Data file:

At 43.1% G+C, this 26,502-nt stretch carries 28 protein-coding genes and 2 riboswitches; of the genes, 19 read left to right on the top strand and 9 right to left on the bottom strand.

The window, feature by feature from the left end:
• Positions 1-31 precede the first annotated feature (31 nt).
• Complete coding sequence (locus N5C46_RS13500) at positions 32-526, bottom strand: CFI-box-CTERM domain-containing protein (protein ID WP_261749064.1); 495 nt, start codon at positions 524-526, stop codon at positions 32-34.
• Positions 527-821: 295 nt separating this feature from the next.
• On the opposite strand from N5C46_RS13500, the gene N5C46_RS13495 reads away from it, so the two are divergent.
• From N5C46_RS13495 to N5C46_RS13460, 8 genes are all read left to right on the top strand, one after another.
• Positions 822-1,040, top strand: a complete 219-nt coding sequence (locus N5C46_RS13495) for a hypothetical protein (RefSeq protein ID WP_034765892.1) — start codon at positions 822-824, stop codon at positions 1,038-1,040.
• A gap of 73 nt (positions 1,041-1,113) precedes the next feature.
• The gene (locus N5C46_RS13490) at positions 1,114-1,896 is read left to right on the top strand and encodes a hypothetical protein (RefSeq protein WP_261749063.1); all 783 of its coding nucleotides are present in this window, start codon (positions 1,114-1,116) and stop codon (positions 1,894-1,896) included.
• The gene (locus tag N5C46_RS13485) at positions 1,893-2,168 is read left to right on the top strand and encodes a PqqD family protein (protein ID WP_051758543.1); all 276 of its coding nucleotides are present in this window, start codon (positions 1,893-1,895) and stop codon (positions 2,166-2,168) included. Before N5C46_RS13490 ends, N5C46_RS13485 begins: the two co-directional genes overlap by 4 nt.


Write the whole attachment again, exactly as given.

At 43.1% G+C, this 26,502-nt stretch carries 28 protein-coding genes and 2 riboswitches; of the genes, 19 read left to right on the top strand and 9 right to left on the bottom strand.

The window, feature by feature from the left end:
• Positions 1-31 precede the first annotated feature (31 nt).
• Complete coding sequence (locus N5C46_RS13500) at positions 32-526, bottom strand: CFI-box-CTERM domain-containing protein (protein ID WP_261749064.1); 495 nt, start codon at positions 524-526, stop codon at positions 32-34.
• Positions 527-821: 295 nt separating this feature from the next.
• On the opposite strand from N5C46_RS13500, the gene N5C46_RS13495 reads away from it, so the two are divergent.
• From N5C46_RS13495 to N5C46_RS13460, 8 genes are all read left to right on the top strand, one after another.
• Positions 822-1,040, top strand: a complete 219-nt coding sequence (locus N5C46_RS13495) for a hypothetical protein (RefSeq protein ID WP_034765892.1) — start codon at positions 822-824, stop codon at positions 1,038-1,040.
• A gap of 73 nt (positions 1,041-1,113) precedes the next feature.
• The gene (locus N5C46_RS13490) at positions 1,114-1,896 is read left to right on the top strand and encodes a hypothetical protein (RefSeq protein WP_261749063.1); all 783 of its coding nucleotides are present in this window, start codon (positions 1,114-1,116) and stop codon (positions 1,894-1,896) included.
• The gene (locus tag N5C46_RS13485) at positions 1,893-2,168 is read left to right on the top strand and encodes a PqqD family protein (protein ID WP_051758543.1); all 276 of its coding nucleotides are present in this window, start codon (positions 1,893-1,895) and stop codon (positions 2,166-2,168) included. Before N5C46_RS13490 ends, N5C46_RS13485 begins: the two co-directional genes overlap by 4 nt.